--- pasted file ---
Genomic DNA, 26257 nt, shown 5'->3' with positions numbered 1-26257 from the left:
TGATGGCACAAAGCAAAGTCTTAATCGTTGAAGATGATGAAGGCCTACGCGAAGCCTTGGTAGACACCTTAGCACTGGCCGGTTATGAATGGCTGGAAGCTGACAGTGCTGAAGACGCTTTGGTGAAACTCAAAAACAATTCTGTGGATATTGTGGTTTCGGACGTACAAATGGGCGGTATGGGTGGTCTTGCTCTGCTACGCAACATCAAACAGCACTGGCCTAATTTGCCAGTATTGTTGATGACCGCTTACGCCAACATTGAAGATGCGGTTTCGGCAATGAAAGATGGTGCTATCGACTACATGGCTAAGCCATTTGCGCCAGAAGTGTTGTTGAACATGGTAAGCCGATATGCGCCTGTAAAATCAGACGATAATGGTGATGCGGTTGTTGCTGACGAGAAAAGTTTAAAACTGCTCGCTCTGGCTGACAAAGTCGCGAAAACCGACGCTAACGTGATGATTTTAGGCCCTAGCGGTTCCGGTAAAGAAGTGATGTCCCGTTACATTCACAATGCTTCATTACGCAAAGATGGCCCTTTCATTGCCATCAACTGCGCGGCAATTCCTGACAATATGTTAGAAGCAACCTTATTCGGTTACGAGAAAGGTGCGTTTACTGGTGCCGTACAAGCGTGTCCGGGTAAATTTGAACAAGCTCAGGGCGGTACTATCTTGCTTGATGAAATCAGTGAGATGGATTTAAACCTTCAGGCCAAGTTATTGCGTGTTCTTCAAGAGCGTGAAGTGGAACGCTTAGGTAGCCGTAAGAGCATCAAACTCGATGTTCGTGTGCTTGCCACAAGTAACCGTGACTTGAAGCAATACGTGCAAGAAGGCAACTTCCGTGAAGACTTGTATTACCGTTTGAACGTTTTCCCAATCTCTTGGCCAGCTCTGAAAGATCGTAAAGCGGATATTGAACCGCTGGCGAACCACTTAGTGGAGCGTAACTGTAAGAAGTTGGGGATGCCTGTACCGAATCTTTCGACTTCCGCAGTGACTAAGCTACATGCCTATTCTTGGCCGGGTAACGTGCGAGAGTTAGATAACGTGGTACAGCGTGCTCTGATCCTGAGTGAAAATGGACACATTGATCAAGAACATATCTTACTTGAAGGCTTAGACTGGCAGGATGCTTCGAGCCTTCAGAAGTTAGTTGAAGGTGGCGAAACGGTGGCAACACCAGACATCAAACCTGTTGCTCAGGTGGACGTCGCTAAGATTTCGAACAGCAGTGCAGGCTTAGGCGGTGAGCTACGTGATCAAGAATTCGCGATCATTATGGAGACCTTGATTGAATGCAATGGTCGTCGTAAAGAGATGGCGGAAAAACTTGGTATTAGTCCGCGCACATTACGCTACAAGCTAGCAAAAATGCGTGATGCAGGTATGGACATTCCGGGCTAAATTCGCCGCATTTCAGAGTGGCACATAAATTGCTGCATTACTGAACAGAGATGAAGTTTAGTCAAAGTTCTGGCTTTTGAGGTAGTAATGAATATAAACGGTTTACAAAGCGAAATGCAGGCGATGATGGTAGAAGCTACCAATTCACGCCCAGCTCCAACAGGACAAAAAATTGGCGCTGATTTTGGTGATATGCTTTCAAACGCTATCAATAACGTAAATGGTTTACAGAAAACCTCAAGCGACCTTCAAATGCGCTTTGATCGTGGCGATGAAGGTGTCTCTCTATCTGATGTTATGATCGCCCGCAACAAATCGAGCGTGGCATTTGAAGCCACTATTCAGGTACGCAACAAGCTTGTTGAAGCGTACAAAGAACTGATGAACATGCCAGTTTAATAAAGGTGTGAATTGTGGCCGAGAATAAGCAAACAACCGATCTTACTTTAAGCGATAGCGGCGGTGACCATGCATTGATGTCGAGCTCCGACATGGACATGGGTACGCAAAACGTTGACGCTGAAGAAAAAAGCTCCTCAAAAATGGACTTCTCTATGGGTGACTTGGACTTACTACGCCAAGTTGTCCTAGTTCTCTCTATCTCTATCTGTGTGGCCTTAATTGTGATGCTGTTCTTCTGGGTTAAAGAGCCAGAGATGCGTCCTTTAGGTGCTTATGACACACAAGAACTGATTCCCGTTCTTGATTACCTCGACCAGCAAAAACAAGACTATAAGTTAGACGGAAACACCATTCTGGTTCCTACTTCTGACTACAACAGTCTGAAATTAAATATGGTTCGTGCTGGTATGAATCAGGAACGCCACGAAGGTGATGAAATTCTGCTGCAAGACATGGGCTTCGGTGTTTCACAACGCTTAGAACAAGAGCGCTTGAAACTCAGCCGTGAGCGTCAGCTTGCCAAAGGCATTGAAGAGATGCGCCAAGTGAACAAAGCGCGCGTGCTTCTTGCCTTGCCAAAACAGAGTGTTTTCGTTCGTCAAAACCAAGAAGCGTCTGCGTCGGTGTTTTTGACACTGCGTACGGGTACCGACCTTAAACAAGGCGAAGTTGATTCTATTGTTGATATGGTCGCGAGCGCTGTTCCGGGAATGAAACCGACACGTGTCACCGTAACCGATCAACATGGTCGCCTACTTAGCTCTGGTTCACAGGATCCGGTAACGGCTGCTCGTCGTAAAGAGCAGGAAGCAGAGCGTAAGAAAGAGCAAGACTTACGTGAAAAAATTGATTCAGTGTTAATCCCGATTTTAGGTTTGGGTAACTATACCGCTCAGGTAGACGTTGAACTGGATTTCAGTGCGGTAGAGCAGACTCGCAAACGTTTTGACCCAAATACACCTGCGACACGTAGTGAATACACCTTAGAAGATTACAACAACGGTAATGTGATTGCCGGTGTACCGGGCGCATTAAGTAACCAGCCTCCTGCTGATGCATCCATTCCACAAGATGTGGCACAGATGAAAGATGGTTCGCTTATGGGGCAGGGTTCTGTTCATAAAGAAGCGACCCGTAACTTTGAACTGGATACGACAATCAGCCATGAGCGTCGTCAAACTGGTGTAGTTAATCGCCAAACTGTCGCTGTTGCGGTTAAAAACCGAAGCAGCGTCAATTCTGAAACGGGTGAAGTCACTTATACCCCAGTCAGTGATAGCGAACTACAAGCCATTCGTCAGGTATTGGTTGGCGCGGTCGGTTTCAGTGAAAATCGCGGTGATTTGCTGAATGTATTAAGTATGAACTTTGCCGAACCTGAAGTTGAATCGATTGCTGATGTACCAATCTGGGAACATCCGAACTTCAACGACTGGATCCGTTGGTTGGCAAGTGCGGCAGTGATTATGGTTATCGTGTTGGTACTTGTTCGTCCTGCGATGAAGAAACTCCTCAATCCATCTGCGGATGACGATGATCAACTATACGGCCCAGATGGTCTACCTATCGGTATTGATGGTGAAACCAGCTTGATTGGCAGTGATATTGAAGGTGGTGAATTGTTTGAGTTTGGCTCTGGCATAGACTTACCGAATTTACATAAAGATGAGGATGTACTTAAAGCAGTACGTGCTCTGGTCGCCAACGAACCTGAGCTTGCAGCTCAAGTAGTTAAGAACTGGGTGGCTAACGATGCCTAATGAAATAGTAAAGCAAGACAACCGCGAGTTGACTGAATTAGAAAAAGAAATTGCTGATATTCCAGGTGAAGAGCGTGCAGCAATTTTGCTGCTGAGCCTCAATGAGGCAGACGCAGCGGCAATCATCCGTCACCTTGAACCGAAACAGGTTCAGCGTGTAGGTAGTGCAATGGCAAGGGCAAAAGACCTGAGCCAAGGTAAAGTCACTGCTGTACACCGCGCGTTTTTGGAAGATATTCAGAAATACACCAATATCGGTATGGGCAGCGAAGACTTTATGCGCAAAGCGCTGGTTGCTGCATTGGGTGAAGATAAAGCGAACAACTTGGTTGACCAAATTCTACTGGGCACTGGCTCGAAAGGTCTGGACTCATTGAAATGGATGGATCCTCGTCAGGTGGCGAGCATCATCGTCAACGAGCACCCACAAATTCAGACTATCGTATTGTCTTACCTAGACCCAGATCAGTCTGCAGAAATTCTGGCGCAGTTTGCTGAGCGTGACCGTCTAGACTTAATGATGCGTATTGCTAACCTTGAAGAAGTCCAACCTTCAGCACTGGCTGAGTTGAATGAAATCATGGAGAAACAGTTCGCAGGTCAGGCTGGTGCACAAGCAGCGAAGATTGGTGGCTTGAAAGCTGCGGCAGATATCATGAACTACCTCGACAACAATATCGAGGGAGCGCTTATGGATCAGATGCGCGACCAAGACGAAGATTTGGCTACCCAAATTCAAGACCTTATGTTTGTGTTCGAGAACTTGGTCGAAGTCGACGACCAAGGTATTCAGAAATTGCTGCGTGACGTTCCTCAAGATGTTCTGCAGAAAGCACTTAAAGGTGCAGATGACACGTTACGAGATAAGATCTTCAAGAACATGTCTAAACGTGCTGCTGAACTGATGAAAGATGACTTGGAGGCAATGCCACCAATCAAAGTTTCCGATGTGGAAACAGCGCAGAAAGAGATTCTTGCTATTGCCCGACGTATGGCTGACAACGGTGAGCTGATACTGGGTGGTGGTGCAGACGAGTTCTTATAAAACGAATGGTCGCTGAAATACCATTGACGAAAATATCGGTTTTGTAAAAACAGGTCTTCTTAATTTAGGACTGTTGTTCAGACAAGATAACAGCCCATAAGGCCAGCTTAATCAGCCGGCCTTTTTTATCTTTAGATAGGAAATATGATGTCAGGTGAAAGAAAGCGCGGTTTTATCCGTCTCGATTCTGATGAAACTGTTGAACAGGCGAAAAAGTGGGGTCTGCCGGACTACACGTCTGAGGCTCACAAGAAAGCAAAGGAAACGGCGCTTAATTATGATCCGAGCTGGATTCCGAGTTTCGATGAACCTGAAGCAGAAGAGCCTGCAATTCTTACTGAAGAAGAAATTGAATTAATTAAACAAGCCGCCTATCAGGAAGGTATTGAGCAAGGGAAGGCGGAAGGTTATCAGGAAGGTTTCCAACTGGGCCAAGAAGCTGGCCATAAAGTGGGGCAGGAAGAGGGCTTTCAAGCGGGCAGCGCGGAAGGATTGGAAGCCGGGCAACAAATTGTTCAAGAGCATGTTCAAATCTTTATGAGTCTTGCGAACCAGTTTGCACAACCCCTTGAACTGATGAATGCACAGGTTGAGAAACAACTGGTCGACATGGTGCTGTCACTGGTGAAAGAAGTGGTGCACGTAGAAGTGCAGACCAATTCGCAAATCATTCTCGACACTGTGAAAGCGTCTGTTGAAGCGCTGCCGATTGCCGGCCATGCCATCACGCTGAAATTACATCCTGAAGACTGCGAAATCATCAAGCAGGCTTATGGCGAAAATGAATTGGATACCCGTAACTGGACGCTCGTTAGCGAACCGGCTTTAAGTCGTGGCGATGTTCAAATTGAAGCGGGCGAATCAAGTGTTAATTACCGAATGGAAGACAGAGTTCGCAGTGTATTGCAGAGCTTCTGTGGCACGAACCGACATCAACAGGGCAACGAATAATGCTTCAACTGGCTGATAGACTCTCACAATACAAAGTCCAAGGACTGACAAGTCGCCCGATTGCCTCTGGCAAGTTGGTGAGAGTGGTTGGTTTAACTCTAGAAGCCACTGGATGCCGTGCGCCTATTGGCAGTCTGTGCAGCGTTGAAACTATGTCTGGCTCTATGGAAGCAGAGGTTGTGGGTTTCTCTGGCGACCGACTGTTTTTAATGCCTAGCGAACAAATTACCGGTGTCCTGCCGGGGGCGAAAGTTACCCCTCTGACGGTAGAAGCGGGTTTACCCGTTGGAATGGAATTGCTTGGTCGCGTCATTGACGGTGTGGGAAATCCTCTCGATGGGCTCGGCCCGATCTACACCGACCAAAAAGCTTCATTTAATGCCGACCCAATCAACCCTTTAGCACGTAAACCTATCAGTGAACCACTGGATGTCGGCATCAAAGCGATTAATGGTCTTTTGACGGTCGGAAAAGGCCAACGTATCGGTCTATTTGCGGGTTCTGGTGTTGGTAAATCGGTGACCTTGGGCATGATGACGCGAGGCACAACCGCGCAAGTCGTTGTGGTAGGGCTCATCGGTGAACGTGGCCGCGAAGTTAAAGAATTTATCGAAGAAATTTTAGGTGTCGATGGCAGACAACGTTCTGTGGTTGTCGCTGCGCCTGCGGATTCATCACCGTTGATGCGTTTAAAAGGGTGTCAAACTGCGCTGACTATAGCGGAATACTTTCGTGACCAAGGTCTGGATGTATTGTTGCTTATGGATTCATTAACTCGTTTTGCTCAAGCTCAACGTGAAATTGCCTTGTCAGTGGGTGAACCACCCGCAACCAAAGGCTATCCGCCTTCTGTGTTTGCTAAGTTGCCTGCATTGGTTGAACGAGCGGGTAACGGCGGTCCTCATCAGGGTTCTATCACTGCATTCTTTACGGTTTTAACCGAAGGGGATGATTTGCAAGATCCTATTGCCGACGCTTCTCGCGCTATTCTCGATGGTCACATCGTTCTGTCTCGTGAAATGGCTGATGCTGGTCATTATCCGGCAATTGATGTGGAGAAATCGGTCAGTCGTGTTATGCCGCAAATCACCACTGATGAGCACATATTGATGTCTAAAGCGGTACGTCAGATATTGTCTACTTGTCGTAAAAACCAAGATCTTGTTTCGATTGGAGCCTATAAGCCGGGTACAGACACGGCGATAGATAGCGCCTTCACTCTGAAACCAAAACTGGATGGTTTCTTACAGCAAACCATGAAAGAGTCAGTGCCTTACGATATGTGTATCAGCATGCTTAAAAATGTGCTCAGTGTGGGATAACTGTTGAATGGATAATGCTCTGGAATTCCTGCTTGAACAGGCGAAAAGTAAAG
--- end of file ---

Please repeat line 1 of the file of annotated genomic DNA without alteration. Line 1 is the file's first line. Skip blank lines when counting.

Genomic DNA, 26257 nt, shown 5'->3' with positions numbered 1-26257 from the left: